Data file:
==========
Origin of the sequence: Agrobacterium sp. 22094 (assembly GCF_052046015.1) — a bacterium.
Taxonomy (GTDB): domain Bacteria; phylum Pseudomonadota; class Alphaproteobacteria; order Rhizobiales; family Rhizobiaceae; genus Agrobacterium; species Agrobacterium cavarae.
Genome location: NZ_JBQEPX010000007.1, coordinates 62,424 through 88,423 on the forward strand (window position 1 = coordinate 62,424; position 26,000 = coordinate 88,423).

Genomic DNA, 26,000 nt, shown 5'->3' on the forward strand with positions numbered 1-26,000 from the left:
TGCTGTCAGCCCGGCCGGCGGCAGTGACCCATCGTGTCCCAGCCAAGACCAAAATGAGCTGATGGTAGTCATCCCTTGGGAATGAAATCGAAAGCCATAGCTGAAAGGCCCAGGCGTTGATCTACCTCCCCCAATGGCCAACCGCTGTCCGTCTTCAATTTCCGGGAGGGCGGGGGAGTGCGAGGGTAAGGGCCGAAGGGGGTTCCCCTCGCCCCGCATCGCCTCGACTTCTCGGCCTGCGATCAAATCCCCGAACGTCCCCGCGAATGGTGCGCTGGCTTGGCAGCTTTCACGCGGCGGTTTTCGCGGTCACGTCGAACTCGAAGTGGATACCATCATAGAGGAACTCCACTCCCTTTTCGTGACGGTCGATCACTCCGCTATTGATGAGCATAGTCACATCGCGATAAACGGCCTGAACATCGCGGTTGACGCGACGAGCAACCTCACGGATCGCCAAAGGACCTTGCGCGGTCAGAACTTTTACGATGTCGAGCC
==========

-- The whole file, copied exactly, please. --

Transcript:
Origin of the sequence: Agrobacterium sp. 22094 (assembly GCF_052046015.1) — a bacterium.
Taxonomy (GTDB): domain Bacteria; phylum Pseudomonadota; class Alphaproteobacteria; order Rhizobiales; family Rhizobiaceae; genus Agrobacterium; species Agrobacterium cavarae.
Genome location: NZ_JBQEPX010000007.1, coordinates 62,424 through 88,423 on the forward strand (window position 1 = coordinate 62,424; position 26,000 = coordinate 88,423).

Genomic DNA, 26,000 nt, shown 5'->3' on the forward strand with positions numbered 1-26,000 from the left:
TGCTGTCAGCCCGGCCGGCGGCAGTGACCCATCGTGTCCCAGCCAAGACCAAAATGAGCTGATGGTAGTCATCCCTTGGGAATGAAATCGAAAGCCATAGCTGAAAGGCCCAGGCGTTGATCTACCTCCCCCAATGGCCAACCGCTGTCCGTCTTCAATTTCCGGGAGGGCGGGGGAGTGCGAGGGTAAGGGCCGAAGGGGGTTCCCCTCGCCCCGCATCGCCTCGACTTCTCGGCCTGCGATCAAATCCCCGAACGTCCCCGCGAATGGTGCGCTGGCTTGGCAGCTTTCACGCGGCGGTTTTCGCGGTCACGTCGAACTCGAAGTGGATACCATCATAGAGGAACTCCACTCCCTTTTCGTGACGGTCGATCACTCCGCTATTGATGAGCATAGTCACATCGCGATAAACGGCCTGAACATCGCGGTTGACGCGACGAGCAACCTCACGGATCGCCAAAGGACCTTGCGCGGTCAGAACTTTTACGATGTCGAGCC